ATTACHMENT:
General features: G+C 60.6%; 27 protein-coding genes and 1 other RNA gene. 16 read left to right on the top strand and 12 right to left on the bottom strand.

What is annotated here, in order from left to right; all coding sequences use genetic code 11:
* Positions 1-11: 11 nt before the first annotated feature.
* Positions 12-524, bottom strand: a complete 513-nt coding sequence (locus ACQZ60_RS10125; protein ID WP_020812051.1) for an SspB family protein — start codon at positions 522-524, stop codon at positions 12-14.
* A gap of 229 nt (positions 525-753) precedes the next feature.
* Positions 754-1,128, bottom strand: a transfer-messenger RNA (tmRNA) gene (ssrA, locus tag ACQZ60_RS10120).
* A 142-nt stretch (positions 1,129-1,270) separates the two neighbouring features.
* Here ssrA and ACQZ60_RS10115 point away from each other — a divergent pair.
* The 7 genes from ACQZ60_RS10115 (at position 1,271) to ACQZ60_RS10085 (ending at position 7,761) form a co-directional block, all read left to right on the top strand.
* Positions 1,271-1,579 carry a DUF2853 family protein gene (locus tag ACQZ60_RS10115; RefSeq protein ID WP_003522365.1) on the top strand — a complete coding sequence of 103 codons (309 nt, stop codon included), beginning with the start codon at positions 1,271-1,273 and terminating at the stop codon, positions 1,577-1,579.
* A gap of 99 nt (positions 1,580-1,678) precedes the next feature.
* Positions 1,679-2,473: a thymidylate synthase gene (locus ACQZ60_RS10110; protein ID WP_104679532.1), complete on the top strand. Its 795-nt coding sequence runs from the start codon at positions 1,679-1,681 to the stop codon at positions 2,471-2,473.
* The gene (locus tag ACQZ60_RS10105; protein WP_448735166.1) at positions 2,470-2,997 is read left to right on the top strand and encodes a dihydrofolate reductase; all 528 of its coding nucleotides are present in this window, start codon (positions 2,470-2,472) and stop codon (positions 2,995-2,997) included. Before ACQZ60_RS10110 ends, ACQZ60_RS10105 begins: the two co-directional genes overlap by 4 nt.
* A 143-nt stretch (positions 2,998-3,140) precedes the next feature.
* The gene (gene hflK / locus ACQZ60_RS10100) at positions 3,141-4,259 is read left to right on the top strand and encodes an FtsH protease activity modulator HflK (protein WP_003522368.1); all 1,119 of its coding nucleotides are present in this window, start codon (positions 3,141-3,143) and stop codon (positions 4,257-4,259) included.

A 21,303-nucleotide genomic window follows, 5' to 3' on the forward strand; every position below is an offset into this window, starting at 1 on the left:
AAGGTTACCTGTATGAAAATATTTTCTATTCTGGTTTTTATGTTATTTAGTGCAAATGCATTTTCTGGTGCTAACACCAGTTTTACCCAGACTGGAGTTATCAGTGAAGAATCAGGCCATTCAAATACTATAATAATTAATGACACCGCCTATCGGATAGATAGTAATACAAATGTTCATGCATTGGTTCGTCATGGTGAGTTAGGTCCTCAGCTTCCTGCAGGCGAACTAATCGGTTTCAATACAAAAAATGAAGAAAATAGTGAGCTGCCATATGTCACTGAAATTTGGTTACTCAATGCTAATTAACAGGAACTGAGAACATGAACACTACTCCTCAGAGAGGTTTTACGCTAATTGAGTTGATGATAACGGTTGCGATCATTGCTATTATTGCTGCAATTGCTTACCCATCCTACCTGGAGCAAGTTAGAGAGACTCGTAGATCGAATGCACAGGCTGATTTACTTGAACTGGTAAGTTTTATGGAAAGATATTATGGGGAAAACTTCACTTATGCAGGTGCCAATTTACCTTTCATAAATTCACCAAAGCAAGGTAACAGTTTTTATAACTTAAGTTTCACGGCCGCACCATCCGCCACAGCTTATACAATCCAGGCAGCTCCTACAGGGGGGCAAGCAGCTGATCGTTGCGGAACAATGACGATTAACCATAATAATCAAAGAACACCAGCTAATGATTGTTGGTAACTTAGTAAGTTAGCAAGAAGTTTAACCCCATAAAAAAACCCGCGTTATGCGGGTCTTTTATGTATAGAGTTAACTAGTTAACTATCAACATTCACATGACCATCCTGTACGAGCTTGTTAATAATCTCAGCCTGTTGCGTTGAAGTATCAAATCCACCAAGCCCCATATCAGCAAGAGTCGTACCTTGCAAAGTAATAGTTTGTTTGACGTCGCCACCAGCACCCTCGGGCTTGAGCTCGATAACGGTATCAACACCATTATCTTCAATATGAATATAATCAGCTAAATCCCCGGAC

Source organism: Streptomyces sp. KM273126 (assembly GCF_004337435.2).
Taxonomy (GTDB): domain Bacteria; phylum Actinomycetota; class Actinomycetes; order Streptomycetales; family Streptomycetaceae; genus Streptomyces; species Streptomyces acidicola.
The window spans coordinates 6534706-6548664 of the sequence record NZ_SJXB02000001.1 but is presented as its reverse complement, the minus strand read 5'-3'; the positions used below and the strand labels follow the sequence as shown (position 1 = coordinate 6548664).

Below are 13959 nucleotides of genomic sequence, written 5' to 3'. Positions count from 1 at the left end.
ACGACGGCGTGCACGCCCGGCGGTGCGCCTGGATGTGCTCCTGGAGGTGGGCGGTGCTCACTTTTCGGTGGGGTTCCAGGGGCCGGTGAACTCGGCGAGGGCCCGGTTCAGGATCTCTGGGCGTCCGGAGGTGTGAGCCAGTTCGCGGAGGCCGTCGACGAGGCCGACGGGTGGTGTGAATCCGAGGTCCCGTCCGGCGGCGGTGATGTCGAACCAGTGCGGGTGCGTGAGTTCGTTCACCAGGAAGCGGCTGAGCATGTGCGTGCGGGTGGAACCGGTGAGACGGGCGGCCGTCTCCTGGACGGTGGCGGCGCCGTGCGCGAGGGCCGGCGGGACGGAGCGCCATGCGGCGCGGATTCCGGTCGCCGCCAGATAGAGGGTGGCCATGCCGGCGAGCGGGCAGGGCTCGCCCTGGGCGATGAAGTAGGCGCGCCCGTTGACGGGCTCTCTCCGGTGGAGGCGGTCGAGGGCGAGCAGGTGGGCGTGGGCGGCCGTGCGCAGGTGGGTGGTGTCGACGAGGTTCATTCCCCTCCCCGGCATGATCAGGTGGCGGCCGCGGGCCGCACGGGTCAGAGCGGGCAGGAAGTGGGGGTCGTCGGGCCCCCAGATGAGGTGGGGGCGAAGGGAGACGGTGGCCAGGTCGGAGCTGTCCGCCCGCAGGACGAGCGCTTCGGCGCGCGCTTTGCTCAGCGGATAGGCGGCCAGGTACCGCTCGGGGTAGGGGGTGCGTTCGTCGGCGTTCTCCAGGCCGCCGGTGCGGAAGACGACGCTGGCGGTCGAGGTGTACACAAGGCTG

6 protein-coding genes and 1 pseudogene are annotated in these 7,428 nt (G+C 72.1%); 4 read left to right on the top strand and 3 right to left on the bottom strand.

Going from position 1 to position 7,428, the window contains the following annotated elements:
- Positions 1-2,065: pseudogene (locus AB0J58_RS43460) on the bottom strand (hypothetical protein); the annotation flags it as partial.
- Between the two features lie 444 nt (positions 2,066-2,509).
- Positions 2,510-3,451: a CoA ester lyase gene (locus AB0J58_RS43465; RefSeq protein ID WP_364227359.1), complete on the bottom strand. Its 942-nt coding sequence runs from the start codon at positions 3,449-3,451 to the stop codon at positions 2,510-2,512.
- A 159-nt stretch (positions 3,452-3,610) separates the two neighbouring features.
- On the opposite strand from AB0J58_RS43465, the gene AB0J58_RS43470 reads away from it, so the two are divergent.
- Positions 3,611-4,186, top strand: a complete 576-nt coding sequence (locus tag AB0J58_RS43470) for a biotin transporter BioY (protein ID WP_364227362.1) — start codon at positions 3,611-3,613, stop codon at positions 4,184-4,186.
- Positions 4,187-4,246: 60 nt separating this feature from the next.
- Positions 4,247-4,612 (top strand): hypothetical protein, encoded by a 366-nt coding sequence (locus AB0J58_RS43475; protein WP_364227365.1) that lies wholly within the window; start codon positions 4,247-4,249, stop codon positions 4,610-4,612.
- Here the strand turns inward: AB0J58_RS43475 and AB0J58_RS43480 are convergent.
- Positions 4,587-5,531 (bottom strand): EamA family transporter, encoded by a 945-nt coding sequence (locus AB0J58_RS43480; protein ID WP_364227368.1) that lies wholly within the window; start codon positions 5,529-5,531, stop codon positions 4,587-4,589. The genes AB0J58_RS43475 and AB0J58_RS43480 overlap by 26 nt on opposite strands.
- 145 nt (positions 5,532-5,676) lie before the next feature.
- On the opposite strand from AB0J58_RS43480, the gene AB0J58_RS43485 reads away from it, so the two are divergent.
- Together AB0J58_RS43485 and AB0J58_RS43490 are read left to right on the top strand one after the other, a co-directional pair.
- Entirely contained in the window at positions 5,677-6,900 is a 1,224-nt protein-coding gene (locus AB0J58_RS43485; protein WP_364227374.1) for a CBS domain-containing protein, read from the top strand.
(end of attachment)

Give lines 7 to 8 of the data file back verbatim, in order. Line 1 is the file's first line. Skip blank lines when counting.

* A 142-nt stretch (positions 1,129-1,270) separates the two neighbouring features.
* Here ssrA and ACQZ60_RS10115 point away from each other — a divergent pair.